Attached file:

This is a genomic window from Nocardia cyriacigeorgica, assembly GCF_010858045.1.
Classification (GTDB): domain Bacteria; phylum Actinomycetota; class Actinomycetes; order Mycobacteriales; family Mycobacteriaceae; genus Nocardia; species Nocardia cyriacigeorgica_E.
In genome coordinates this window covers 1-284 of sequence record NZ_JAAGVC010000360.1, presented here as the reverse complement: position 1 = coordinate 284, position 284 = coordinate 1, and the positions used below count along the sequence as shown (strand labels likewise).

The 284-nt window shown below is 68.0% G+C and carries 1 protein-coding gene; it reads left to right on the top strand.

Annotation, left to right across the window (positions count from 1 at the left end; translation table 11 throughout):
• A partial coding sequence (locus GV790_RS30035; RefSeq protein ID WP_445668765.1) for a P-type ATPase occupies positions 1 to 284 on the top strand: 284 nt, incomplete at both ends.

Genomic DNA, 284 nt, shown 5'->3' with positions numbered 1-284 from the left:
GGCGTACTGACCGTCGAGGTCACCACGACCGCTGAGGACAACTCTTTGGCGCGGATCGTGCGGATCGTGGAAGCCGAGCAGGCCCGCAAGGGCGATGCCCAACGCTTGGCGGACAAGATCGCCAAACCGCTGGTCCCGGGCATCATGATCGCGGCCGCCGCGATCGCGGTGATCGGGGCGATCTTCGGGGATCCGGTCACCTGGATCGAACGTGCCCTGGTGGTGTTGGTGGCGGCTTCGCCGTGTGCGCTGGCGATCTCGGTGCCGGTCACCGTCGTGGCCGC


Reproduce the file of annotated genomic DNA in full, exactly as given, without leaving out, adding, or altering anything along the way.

This is a genomic window from Nocardia cyriacigeorgica, assembly GCF_010858045.1.
Classification (GTDB): domain Bacteria; phylum Actinomycetota; class Actinomycetes; order Mycobacteriales; family Mycobacteriaceae; genus Nocardia; species Nocardia cyriacigeorgica_E.
In genome coordinates this window covers 1-284 of sequence record NZ_JAAGVC010000360.1, presented here as the reverse complement: position 1 = coordinate 284, position 284 = coordinate 1, and the positions used below count along the sequence as shown (strand labels likewise).

The 284-nt window shown below is 68.0% G+C and carries 1 protein-coding gene; it reads left to right on the top strand.

Annotation, left to right across the window (positions count from 1 at the left end; translation table 11 throughout):
• A partial coding sequence (locus GV790_RS30035; RefSeq protein ID WP_445668765.1) for a P-type ATPase occupies positions 1 to 284 on the top strand: 284 nt, incomplete at both ends.

Genomic DNA, 284 nt, shown 5'->3' with positions numbered 1-284 from the left:
GGCGTACTGACCGTCGAGGTCACCACGACCGCTGAGGACAACTCTTTGGCGCGGATCGTGCGGATCGTGGAAGCCGAGCAGGCCCGCAAGGGCGATGCCCAACGCTTGGCGGACAAGATCGCCAAACCGCTGGTCCCGGGCATCATGATCGCGGCCGCCGCGATCGCGGTGATCGGGGCGATCTTCGGGGATCCGGTCACCTGGATCGAACGTGCCCTGGTGGTGTTGGTGGCGGCTTCGCCGTGTGCGCTGGCGATCTCGGTGCCGGTCACCGTCGTGGCCGC